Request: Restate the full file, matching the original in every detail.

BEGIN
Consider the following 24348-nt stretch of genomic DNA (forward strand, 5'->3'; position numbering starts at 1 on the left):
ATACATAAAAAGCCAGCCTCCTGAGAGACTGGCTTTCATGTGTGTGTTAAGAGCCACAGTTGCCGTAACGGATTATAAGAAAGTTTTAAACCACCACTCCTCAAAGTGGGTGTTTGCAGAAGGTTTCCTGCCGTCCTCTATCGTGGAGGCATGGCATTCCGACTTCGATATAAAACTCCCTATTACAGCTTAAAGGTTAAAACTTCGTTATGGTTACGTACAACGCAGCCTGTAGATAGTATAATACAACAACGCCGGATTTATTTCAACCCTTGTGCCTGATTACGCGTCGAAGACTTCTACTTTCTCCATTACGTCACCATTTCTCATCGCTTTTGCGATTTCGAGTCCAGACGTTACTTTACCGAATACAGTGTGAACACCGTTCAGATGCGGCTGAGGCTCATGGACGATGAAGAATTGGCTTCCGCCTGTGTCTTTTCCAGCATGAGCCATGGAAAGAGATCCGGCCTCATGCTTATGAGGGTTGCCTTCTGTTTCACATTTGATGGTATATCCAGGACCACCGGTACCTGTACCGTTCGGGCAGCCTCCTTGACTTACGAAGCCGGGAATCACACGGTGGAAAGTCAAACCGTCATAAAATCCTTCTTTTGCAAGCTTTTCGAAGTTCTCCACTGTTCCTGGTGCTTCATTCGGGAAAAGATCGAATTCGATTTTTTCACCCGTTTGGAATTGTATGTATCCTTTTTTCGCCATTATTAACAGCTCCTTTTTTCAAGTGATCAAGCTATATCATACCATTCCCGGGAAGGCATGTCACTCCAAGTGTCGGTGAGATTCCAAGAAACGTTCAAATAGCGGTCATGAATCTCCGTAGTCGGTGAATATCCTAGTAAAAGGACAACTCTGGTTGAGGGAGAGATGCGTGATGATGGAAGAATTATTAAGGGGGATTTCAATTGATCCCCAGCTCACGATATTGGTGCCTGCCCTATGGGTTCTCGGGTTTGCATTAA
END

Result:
Consider the following 24348-nt stretch of genomic DNA (forward strand, 5'->3'; position numbering starts at 1 on the left):
ATACATAAAAAGCCAGCCTCCTGAGAGACTGGCTTTCATGTGTGTGTTAAGAGCCACAGTTGCCGTAACGGATTATAAGAAAGTTTTAAACCACCACTCCTCAAAGTGGGTGTTTGCAGAAGGTTTCCTGCCGTCCTCTATCGTGGAGGCATGGCATTCCGACTTCGATATAAAACTCCCTATTACAGCTTAAAGGTTAAAACTTCGTTATGGTTACGTACAACGCAGCCTGTAGATAGTATAATACAACAACGCCGGATTTATTTCAACCCTTGTGCCTGATTACGCGTCGAAGACTTCTACTTTCTCCATTACGTCACCATTTCTCATCGCTTTTGCGATTTCGAGTCCAGACGTTACTTTACCGAATACAGTGTGAACACCGTTCAGATGCGGCTGAGGCTCATGGACGATGAAGAATTGGCTTCCGCCTGTGTCTTTTCCAGCATGAGCCATGGAAAGAGATCCGGCCTCATGCTTATGAGGGTTGCCTTCTGTTTCACATTTGATGGTATATCCAGGACCACCGGTACCTGTACCGTTCGGGCAGCCTCCTTGACTTACGAAGCCGGGAATCACACGGTGGAAAGTCAAACCGTCATAAAATCCTTCTTTTGCAAGCTTTTCGAAGTTCTCCACTGTTCCTGGTGCTTCATTCGGGAAAAGATCGAATTCGATTTTTTCACCCGTTTGGAATTGTATGTATCCTTTTTTCGCCATTATTAACAGCTCCTTTTTTCAAGTGATCAAGCTATATCATACCATTCCCGGGAAGGCATGTCACTCCAAGTGTCGGTGAGATTCCAAGAAACGTTCAAATAGCGGTCATGAATCTCCGTAGTCGGTGAATATCCTAGTAAAAGGACAACTCTGGTTGAGGGAGAGATGCGTGATGATGGAAGAATTATTAAGGGGGATTTCAATTGATCCCCAGCTCACGATATTGGTGCCTGCCCTATGGGTTCTCGGGTTTGCATTAA